Gerhard Richter’s installation was comprised of large glass surfaces mounted and angled from the wall at various angles, all a consistent opaque gray, reflecting the surrounding environment but simultaneously silencing what enters the medium. There are 6 large panes in total intimidatingly surrounding the viewer in unison and consistency. Light from the ceiling window was reflected off the surface casting looming shadows and brightening with crystal focus on other parts. It is an example of the artist’s notion of painting as either a window to reality or a mirror reflection of the self. There is no sign of expression of pictorial language in and of itself and engages only with the viewer and its immediate surrounding. A contradiction between opacity and reflection, Richter’s Six Gray Mirrors offer no definite conclusion as to whether we should or shouldn’t regard these pieces as a window to a view of the world or as a mirror reflecting the self-conscious presence of whatever subject engaged with the artwork itself.
Fred Sandback’s signature use of string as art and the framing of non-space, negative space is displayed here in a rather hectic arrangement, scattered between multiple galleries, attacking the walls, floors and ceilings in a hap hazardous manner. Sandback created an environment of volume-less sculpture, space less and yet full of content based on perspective and concept. The outcome is in his words a “material relationship with my environment…part of a continuing attitude and relationship to things…” , here being the work in active participation with the space and viewer. It brings to mind of concept of sculpture as installation, no longer standing on a pedestal self-imposed and irrelevant to the space it is surrounded in. Here it is no participatory and shares the same space as the spectator.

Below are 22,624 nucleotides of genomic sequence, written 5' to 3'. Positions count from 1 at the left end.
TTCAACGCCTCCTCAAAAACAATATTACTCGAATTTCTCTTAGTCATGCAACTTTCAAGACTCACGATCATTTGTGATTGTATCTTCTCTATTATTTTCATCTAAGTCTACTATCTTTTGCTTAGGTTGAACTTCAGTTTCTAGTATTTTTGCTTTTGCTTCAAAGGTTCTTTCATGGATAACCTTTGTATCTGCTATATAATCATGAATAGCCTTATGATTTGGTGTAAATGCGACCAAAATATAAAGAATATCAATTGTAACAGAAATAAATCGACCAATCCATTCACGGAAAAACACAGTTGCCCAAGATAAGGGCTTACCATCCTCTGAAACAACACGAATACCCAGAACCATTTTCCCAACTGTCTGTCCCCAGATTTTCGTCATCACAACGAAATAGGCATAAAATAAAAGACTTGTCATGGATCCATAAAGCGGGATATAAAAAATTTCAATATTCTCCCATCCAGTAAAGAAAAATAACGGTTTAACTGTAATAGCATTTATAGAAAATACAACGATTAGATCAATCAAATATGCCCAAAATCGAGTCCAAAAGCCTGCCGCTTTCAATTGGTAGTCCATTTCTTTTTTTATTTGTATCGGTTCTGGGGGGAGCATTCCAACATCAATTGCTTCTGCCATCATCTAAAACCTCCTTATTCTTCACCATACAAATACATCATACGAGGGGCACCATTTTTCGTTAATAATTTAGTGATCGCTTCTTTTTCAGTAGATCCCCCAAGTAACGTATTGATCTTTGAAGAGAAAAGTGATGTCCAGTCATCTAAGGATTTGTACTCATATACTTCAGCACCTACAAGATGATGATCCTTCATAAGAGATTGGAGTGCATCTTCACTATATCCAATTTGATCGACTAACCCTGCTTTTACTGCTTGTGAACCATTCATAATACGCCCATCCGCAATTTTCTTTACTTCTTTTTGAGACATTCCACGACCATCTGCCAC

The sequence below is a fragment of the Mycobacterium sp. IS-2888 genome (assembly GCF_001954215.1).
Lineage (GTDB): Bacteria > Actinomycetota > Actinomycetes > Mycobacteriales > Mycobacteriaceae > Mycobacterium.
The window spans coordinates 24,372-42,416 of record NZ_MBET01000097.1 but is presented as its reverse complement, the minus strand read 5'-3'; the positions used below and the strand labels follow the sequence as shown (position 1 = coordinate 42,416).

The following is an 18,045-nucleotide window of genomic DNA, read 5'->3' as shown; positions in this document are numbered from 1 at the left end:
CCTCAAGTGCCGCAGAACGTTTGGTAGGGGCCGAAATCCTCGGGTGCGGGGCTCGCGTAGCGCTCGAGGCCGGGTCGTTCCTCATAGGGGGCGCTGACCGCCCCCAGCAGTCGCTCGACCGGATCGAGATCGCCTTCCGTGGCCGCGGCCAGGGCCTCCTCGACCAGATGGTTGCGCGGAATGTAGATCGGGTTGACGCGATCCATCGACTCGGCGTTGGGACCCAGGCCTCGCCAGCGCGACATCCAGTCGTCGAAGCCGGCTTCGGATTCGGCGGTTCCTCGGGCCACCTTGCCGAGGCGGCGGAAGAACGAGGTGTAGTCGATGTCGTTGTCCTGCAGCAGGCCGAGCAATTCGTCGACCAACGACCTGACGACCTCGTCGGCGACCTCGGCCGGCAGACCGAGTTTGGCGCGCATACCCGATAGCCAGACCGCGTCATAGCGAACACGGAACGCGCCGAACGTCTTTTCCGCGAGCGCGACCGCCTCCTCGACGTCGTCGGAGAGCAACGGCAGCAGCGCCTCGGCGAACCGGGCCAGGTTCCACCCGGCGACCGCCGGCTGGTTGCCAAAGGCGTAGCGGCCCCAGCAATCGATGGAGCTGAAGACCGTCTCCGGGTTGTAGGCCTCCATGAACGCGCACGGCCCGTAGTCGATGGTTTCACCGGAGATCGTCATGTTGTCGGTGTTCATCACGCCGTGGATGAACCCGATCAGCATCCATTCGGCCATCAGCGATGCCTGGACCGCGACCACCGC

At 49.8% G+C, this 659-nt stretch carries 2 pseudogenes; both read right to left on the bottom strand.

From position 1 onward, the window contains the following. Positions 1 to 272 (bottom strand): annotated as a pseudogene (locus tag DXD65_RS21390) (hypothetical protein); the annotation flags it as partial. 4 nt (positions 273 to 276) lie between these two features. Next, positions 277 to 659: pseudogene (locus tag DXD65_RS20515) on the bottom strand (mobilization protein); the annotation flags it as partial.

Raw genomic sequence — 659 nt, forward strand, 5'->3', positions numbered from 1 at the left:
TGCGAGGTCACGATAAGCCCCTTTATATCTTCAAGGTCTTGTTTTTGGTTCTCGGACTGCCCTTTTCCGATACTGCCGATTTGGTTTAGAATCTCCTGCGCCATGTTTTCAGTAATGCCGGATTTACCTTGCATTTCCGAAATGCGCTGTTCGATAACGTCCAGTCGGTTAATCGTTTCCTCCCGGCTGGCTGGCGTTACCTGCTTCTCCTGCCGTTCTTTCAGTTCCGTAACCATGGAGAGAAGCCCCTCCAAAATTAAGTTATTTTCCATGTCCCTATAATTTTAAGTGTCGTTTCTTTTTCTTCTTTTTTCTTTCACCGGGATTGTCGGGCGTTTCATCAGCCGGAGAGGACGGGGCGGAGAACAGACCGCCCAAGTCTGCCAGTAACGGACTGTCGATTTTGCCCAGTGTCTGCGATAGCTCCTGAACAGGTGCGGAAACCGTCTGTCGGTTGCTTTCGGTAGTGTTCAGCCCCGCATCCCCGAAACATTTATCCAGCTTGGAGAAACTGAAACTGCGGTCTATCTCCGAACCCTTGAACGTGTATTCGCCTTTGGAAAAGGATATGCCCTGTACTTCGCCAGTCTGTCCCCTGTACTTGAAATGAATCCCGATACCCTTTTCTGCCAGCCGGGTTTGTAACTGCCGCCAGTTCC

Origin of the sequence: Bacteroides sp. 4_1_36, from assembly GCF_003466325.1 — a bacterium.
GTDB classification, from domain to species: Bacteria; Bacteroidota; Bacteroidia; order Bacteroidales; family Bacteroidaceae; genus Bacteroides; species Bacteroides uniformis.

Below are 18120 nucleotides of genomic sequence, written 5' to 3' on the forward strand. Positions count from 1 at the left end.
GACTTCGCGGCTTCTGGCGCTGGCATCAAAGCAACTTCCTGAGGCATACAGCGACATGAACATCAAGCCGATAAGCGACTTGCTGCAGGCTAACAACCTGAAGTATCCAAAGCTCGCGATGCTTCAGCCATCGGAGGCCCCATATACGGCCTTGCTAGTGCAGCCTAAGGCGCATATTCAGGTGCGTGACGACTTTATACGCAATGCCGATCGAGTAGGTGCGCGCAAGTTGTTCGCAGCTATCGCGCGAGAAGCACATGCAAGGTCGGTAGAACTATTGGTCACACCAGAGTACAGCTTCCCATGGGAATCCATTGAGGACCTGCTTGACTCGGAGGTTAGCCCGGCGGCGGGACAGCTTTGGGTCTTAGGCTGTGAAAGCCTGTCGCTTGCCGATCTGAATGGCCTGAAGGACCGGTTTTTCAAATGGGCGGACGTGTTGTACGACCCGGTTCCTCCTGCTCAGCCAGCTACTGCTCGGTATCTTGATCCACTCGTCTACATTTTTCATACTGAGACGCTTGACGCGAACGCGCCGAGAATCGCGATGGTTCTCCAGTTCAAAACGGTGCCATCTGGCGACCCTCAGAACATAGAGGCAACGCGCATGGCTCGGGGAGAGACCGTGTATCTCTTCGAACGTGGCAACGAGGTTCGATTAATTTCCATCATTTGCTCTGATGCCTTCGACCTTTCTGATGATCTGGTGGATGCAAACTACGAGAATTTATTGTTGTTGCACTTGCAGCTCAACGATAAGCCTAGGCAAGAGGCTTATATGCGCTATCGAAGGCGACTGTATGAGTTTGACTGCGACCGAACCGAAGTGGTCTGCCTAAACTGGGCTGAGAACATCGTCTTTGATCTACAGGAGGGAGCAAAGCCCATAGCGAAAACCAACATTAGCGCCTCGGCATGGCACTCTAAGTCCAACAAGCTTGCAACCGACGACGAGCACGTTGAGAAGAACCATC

Richard Serra’s Torqued Ellipses consists of a series of gigantic steel plates lined next to each other willowing from side to side like flowers against the wind. Each shape has a narrow entrance for the viewer to step in and experience the space within the piece, and become one with the art, experiencing a push-pull relationship to the winding of the steel plate. It’s an adventurous task and certainly claustrophobic, especially once reaching the center of the piece and you realize you’re in the center of a huge contained circular sculpture. Scary. This self-consciousness and hypersensitive awareness of the viewer’s placement within the sculptures gives Richard Serra the ability to engage what in his words are “ways of relating movement to material and space”.
There were many men artists represented in this exhibition. The only female artists would be Agnes Martin and Louis Bourgeois, the latter of whom was situated in an upstairs attic-like area and works that did not communicated with the overall minimal geometric abstract theme of the works downstairs. Overall the show questions the relationship and interaction between consciousness and space, between viewer and artwork and their awareness with the space and environment surrounding them. The messages are subtle and subdued, beautifully abstract and minimal, cool and calculated, theoretical and simultaneously simple. A splendid show and a peaceful perfect one day getaway upstate.